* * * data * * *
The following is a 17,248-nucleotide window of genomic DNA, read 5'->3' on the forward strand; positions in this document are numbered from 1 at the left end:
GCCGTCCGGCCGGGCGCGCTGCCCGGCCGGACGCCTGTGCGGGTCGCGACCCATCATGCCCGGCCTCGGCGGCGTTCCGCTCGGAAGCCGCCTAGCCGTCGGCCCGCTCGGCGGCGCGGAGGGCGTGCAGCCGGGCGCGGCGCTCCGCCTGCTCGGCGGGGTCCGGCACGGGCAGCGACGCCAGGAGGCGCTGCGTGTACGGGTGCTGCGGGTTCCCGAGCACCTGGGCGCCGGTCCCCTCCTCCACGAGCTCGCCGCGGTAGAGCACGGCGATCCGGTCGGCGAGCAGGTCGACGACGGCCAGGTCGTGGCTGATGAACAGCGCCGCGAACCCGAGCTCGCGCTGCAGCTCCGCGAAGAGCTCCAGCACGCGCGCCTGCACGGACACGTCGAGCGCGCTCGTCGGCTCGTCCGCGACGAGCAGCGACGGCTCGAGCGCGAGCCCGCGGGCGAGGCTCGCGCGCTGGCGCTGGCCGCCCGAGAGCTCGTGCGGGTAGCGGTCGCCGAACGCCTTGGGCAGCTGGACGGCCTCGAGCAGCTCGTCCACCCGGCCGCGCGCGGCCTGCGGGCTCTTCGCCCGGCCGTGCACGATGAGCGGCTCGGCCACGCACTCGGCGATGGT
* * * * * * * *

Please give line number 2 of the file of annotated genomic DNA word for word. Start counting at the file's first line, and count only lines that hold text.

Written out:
GCCGTCCGGCCGGGCGCGCTGCCCGGCCGGACGCCTGTGCGGGTCGCGACCCATCATGCCCGGCCTCGGCGGCGTTCCGCTCGGAAGCCGCCTAGCCGTCGGCCCGCTCGGCGGCGCGGAGGGCGTGCAGCCGGGCGCGGCGCTCCGCCTGCTCGGCGGGGTCCGGCACGGGCAGCGACGCCAGGAGGCGCTGCGTGTACGGGTGCTGCGGGTTCCCGAGCACCTGGGCGCCGGTCCCCTCCTCCACGAGCTCGCCGCGGTAGAGCACGGCGATCCGGTCGGCGAGCAGGTCGACGACGGCCAGGTCGTGGCTGATGAACAGCGCCGCGAACCCGAGCTCGCGCTGCAGCTCCGCGAAGAGCTCCAGCACGCGCGCCTGCACGGACACGTCGAGCGCGCTCGTCGGCTCGTCCGCGACGAGCAGCGACGGCTCGAGCGCGAGCCCGCGGGCGAGGCTCGCGCGCTGGCGCTGGCCGCCCGAGAGCTCGTGCGGGTAGCGGTCGCCGAACGCCTTGGGCAGCTGGACGGCCTCGAGCAGCTCGTCCACCCGGCCGCGCGCGGCCTGCGGGCTCTTCGCCCGGCCGTGCACGATGAGCGGCTCGGCCACGCACTCGGCGATGGT